WASHINGTON — Washington. -- Labor Secretary Robert Reich barely touched his breakfast of rolls, orange juice, decaffeinated coffee and fresh fruit. He was too busy talking.
His professorial tone quickened and his eyes flashed their full blue brilliance, as he drew a line of philosophical distinction between his vision for the future and that of the Clinton administration's Capitol Hill archnemesis, House Speaker Newt Gingrich.
Mr. Gingrich, a self-described ''conservative futurist,'' demonizes virtually all government domestic programs as ''welfare.'' If government would just get out of the way, his thinking goes, the unfettered market would build robust ''information-age'' industries, helping the jobless and the nervous alike make the leap into full employment and blissful security.
''I think that's rubbish,'' said Secretary Reich. ''I think the major problem is equipping people to survive in that new economy, . . . helping them to get the skills and knowledge, without which they are left stuck at the bottom of the old economy.''
Mr. Reich's talk of ''old economies'' and ''new economies'' sounds remarkably similar to that of Mr. Gingrich. Small wonder. They read many of the same books. One of Mr. Gingrich's oft-quoted gurus, the late W. Edwards Deming, whose quality-oriented management theories guided Japan's post-war recovery, was Mr. Reich's friend.
The speaker and the secretary agree that America is moving from its agricultural and industrial centuries into something like what Gingrich-guru Alvin Toffler calls the ''Third Wave,'' an XTC information age, in which individual success will be determined by one's knowledge and skills about computers and other high-tech advances in the arenas of global investment and trade.
But they disagree sharply on how we ought to get there. One likes government, the other doesn't.
''The real question ought to be, what do we owe each other as members of the same society?'' Mr. Reich said.
Ever since Mr. Reich came into office, he has been preaching about today's three kinds of Americans: The rich, the poor and the anxious. The ''anxious class'' is making it, but barely. These people fear failing to make ends meet. They fear being able to send their children to college. Their adult children fear being able to afford a house comparable to the one in which they grew up. They fear the American Dream is dying on the vine.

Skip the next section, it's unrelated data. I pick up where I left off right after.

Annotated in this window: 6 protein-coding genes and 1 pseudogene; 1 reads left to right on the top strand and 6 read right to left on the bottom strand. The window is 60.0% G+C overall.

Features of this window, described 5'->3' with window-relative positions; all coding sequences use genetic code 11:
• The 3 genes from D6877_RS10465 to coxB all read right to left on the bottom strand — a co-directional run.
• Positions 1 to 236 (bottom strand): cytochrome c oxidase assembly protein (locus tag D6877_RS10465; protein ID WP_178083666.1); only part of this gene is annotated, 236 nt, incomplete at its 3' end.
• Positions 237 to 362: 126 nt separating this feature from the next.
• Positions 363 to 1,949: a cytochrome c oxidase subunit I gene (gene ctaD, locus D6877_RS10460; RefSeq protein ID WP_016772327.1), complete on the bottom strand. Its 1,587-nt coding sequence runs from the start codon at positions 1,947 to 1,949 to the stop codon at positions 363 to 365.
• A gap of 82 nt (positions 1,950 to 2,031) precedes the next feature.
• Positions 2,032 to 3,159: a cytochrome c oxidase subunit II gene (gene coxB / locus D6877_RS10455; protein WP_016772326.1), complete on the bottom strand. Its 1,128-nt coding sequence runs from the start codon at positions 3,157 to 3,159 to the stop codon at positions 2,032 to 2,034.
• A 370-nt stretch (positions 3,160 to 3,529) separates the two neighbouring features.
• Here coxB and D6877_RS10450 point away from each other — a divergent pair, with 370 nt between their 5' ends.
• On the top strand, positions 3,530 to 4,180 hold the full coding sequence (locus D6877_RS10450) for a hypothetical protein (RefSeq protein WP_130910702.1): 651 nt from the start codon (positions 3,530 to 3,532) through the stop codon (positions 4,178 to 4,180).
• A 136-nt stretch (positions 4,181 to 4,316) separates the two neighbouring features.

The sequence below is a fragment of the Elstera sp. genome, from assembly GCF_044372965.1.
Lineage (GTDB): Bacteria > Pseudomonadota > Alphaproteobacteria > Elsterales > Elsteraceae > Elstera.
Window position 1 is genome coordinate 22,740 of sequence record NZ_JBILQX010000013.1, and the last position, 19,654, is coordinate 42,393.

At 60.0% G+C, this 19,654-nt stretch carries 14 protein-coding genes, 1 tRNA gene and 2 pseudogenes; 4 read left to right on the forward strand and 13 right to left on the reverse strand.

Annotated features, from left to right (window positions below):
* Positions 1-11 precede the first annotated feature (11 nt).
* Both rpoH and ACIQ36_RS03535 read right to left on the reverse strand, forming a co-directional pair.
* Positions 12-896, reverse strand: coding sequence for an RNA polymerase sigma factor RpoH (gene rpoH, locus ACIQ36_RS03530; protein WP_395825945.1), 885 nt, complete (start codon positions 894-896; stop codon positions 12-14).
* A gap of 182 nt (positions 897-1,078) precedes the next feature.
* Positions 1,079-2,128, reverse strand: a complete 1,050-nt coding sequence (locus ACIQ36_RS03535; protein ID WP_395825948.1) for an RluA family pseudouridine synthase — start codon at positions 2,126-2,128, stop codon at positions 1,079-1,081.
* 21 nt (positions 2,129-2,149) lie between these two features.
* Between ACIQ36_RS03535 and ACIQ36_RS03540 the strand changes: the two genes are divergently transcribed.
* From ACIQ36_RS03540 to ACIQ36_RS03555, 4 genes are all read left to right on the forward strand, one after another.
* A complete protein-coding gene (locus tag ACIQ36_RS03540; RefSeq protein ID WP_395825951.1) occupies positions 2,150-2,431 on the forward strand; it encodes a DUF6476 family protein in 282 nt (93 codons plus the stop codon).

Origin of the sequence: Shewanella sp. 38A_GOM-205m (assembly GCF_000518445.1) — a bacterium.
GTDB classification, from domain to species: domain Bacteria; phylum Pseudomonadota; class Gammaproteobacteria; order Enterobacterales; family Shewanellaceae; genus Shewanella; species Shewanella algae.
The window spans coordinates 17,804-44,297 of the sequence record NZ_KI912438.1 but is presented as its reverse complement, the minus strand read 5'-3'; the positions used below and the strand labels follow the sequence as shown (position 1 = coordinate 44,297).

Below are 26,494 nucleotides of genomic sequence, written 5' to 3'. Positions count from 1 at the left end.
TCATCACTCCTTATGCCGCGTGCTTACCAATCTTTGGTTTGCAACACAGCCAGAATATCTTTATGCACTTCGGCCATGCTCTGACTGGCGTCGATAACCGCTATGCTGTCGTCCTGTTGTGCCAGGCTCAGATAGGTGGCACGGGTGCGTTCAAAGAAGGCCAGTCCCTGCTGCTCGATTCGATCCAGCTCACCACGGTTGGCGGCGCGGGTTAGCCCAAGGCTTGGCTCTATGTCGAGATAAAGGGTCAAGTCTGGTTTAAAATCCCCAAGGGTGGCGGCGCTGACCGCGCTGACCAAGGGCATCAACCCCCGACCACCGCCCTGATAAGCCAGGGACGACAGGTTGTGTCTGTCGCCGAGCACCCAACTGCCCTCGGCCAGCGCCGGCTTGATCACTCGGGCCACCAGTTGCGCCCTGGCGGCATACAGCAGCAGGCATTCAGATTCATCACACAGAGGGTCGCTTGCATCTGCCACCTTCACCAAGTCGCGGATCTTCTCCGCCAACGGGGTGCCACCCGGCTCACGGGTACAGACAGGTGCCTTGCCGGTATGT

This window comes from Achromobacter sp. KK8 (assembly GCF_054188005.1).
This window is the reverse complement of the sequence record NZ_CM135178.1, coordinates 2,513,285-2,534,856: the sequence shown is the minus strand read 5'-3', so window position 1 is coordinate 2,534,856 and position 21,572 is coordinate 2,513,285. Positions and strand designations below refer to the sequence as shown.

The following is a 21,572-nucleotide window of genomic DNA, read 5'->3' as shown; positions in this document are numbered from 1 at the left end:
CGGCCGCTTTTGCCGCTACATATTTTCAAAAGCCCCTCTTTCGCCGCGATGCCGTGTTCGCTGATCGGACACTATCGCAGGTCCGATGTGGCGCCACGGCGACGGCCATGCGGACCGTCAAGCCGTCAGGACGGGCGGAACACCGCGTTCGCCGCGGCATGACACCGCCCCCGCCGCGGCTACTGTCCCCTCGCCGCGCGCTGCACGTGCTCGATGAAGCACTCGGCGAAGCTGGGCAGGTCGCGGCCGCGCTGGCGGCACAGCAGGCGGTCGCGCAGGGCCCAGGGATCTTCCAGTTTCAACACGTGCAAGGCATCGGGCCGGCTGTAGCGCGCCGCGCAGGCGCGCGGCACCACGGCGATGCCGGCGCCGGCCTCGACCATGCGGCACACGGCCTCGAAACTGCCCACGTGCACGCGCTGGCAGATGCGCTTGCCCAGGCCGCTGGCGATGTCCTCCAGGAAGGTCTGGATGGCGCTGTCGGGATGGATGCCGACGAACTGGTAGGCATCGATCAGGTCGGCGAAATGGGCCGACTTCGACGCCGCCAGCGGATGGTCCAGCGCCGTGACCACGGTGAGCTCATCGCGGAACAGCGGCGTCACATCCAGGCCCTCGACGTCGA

Families began feeling the strain in late 1970s. ''Their first coping mechanism'' came, Mr. Reich said, when women entered the work force in greater numbers -- from about 30 percent or less in the '60s to well over half by the '80s -- not simply to enjoy the wonderful world of work, as some anti-feminist cynics contend, but simply to help their families make ends meet.
Mr. Reich maintains we need to close the widening gap between rich and poor that is sending America hurtling deeper into the two-tier society. Workers have coped by working more hours, having smaller families and depending more on savings and debt. When housing prices collapsed in the early '90s, coupled with a steady decline in male employment, many took out their frustration on the Bush administration.
And, now, is it President Clinton's turn? Will the administration that came into office on a mantra of ''change'' be able to get enough of a grip on it to save itself in '96?
Mr. Clinton was elected on two issues above all others, the
economy (Stupid!) and health care, two principal concerns of Mr. Reich's anxious class. Now the economy has been humming along for months, but many Americans remain worried. Their anxieties undermined Mr. Clinton's health-care proposal, sent his approval ratings plummeting and led to the first Republican takeover of Congress in 40 years.
Stimulating as it is to hear Messrs. Reich and Gingrich preach the gospel of the Third Wave, I detect a disconnect. Most Americans remain brain-locked in the Second Wave, hoping nostalgically that those beloved high-paying, low-skilled jobs will come back. Sorry, folks. Those days are gone, along with America's post-World War II monopoly on cheap labor and high-quality merchandise.
Today, the best a worker can do is what my father used to advise: Get some schooling. Those who do not have some kind of training beyond high school have suffered uninterrupted income declines in real, inflation-adjusted dollars since the 1970s and probably will continue to do so.
Helping Americans get those skills should not be a partisan question. Instead of asking what government or business can do without getting in each other's way, we need to find out what both can do together.
Clarence Page is a syndicated columnist.